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EDM Wednesday Briefing: Utah Sees Early Start to 2021 Wildfire Season

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Emergency and disaster management briefing for March 31, 2021: A Delta charter flight made an emergency landing after striking a flock of birds on takeoff; volcanic experts note the eruption of Fagradalsfjall may be historic if it changes its classification to a shield volcano; Utah sees an early start to the 2021 wildfire season with the East Myton Complex Fire; heavy rainfall events prompted TVA to begin spilling water from 18 of its 29 dams; San Diego is under a wind advisory that has increased wildfire threats; the early earthquake warning system, ShakeAlert, is set to roll out in Washington state on May 4; California is set to use its emergency fund to hire 1,400 seasonal firefighters; and the FDA announces a recall of Sabra Classic Hummus due to its potential contamination with salmonella.

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1. A Delta charter flight carrying the Utah Jazz basketball team made an emergency landing at Salt Lake City Airport (SLC) on Tuesday afternoon. The flight departed SLC around 1:15 p.m. and during takeoff, the aircraft, a Boeing 757-200, struck a flock of birds, which damaged the left engine and the nose cone. Pilots declared an emergency, shut down the left engine and safely returned to the airport approximately 15 minutes after takeoff.

2. The Fagradalsfjall volcano in Iceland continues to erupt, although it currently poses no threat to populated areas. Experts noted that depending on how long the eruption continues, it may birth into a shield volcano, the same as Mauna Loa. Currently, Fagradalsfjall is classified as a tuya, which is a flat-topped volcano with extremely steep slopes. This type of classification is reserved for volcanoes that erupt through thick ice sheets or glaciers that help to quickly cool the lava.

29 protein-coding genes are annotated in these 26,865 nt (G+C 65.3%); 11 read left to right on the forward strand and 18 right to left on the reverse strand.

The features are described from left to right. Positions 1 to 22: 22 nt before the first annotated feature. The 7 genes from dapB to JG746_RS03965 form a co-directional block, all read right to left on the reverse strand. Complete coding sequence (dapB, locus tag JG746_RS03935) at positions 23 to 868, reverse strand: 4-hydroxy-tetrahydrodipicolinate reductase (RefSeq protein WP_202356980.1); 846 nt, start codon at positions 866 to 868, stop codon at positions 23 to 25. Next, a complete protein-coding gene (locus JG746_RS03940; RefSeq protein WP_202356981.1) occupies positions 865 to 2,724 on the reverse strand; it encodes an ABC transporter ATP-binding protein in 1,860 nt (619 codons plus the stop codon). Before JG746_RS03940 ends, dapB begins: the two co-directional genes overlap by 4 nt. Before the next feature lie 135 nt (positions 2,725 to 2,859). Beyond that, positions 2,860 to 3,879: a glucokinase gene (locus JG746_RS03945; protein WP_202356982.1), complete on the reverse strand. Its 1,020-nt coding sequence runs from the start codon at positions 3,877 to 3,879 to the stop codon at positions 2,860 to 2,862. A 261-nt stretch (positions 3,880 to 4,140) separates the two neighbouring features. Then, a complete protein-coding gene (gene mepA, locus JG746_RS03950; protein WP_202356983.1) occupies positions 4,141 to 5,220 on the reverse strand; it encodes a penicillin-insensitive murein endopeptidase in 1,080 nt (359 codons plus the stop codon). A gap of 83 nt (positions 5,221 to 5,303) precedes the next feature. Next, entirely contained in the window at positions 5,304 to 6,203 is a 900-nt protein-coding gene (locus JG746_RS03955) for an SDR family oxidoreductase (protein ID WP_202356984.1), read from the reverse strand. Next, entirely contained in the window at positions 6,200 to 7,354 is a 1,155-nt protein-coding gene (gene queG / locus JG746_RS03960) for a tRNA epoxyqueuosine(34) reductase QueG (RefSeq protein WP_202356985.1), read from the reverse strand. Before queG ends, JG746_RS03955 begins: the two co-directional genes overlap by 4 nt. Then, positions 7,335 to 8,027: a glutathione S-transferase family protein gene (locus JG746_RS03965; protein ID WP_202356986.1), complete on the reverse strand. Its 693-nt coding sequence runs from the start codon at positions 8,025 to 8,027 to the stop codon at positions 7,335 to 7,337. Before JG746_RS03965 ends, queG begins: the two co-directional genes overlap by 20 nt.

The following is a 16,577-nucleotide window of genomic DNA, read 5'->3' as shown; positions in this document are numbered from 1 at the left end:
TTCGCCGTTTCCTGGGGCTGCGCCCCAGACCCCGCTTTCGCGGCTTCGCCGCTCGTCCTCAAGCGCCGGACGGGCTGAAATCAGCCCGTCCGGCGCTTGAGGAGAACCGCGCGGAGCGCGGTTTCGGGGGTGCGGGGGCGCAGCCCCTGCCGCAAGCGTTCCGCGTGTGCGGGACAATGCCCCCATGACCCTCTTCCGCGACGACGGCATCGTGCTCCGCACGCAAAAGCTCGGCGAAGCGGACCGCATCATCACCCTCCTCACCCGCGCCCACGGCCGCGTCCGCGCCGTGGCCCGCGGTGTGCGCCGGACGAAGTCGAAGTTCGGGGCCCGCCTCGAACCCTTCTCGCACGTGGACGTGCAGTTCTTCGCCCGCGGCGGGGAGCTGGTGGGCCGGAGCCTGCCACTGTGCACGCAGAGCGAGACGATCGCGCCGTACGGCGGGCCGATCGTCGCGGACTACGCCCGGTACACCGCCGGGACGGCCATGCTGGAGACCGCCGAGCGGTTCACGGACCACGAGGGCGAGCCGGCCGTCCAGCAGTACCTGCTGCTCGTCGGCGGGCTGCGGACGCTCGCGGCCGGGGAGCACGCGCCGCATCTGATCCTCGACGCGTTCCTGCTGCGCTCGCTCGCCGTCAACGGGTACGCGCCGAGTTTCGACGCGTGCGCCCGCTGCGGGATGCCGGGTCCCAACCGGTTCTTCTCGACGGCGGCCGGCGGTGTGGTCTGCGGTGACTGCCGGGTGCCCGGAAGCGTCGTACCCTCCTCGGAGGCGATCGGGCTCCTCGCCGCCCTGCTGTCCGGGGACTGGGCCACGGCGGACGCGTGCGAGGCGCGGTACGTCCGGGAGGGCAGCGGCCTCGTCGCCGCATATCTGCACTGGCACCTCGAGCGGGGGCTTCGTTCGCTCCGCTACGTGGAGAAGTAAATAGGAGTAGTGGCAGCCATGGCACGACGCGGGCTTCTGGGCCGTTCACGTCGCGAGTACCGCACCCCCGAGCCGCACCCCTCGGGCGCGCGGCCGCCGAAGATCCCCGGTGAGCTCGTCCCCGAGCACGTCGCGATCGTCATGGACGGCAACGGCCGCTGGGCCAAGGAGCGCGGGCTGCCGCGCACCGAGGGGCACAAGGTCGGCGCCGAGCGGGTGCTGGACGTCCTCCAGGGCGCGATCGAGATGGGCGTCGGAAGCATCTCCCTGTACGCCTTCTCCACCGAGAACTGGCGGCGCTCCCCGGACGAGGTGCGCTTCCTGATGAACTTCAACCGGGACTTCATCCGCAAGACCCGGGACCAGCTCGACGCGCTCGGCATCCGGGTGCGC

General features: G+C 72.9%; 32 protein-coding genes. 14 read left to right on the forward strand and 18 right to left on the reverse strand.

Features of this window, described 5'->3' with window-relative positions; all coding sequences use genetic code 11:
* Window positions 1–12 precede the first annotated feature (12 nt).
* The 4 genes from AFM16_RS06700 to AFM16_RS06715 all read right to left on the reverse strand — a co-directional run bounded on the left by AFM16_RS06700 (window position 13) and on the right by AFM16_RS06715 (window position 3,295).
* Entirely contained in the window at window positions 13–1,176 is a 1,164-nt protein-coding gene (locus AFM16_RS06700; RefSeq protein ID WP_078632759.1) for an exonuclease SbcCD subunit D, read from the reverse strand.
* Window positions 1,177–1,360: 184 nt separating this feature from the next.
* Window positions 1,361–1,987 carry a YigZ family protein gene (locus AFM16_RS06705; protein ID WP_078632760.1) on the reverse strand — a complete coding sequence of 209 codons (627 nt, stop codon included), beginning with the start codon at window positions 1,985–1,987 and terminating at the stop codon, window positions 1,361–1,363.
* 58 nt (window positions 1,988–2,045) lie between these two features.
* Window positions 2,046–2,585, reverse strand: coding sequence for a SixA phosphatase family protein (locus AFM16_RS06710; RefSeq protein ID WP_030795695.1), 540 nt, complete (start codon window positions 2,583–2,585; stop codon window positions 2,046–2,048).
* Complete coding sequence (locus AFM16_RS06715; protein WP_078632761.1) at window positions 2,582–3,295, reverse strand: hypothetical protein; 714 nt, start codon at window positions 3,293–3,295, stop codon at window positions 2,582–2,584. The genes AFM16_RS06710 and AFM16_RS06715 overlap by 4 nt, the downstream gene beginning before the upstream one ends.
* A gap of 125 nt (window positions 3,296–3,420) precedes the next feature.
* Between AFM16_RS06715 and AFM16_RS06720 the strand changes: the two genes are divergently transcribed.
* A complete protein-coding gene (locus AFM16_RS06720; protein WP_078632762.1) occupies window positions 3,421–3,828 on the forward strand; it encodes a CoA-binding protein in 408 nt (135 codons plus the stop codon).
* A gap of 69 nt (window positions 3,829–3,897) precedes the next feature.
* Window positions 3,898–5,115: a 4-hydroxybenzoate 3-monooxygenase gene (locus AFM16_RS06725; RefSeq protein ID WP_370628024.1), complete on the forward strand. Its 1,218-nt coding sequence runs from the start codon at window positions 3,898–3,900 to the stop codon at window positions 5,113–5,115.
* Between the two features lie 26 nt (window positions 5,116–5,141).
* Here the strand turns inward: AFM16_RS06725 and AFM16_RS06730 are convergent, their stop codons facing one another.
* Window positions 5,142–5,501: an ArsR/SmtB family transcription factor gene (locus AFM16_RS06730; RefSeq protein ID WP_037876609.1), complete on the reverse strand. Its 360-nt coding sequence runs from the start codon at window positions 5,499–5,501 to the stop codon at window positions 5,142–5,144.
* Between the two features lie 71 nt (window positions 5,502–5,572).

3. A large wildfire has already erupted in Myton, Utah, and prompted the evacuation of nearby homes. The wildfire began on Monday as two separate fires before merging into one blaze named the East Myton Complex Fire. The fire has already scorched at least 2,700 acres and was only 25% contained as of Tuesday. The blaze is believed to be human-caused, and reports show that 80% of the state’s wildfires in 2020 were started by humans.

4. Heavy rainfall across Tennessee and other nearby states has prompted dams to operate spillways to release water. Currently, 18 of the 29 dams operated by the Tennessee Valley Authority (TVA) are spilling water in an effort to reduce pool levels, which are currently at or above summer levels. The dams hold back water during heavy rain events to help prevent downstream flooding in areas along the Tennessee River and its tributaries.

5. Santa Ana winds are forecast to push hot, dry air into the San Diego area this week, increasing the threat for wildfires. Winds are set to increase Wednesday in the foothills and mountains of San Diego. The National Weather Service (NSW) has issued a wind advisory until 3 p.m. on Wednesday, with winds of 20-30 mph, gusts up to 55 mph, and low relative humidity of 5-10%.

6. Washington state is set to rollout the new ShakeAlert earthquake early warning system on May 4. They are the last West Coast state to roll out the early warning system operated by the U.S. Geological Survey (USGS) in conjunction with the Pacific Northwest Seismic Network. The system does not predict earthquakes, but detects them at their earliest stages, enabling the system to send out early alerts and save lives. The system may also be used by partner organizations to enact additional life-saving processes, including slowing trains to prevent derailment, stopping elevators at the closest floor, opening firehouse doors, and starting hospital generators.

7. As the 2021 wildfire season approaches, California is set to hire at least 1,400 seasonal firefighters. Monies to hire the firefighters are from the state’s emergency fund, and the additional manpower will cost more than $80 million. The use of the emergency fund allows the hiring to occur in enough time to ensure the firefighters are properly trained for the upcoming wildfire season.

8. The Food and Drug Administration (FDA) has announced a recall for Sabra Classic Hummus due to its potential contamination by salmonella. The recall includes approximately 2,100 cases of the product which was distributed to 16 states and has a “best before” date of April 26. The voluntary recall is limited to the 10-ounce Classic Hummus, which was manufactured on February 10 between 6 p.m. and midnight.


Kimberly Arsenault serves as an intern at the Cleveland/Bradley County Emergency Management Agency where she works on plan revisions and special projects. Previously, Kimberly spent 15 years in commercial and business aviation. Her positions included station manager at the former Midwest Express Airlines, as well as corporate flight attendant, inflight manager, and charter flight coordinator. Kimberly currently holds a master's degree in emergency and disaster management from American Public University.

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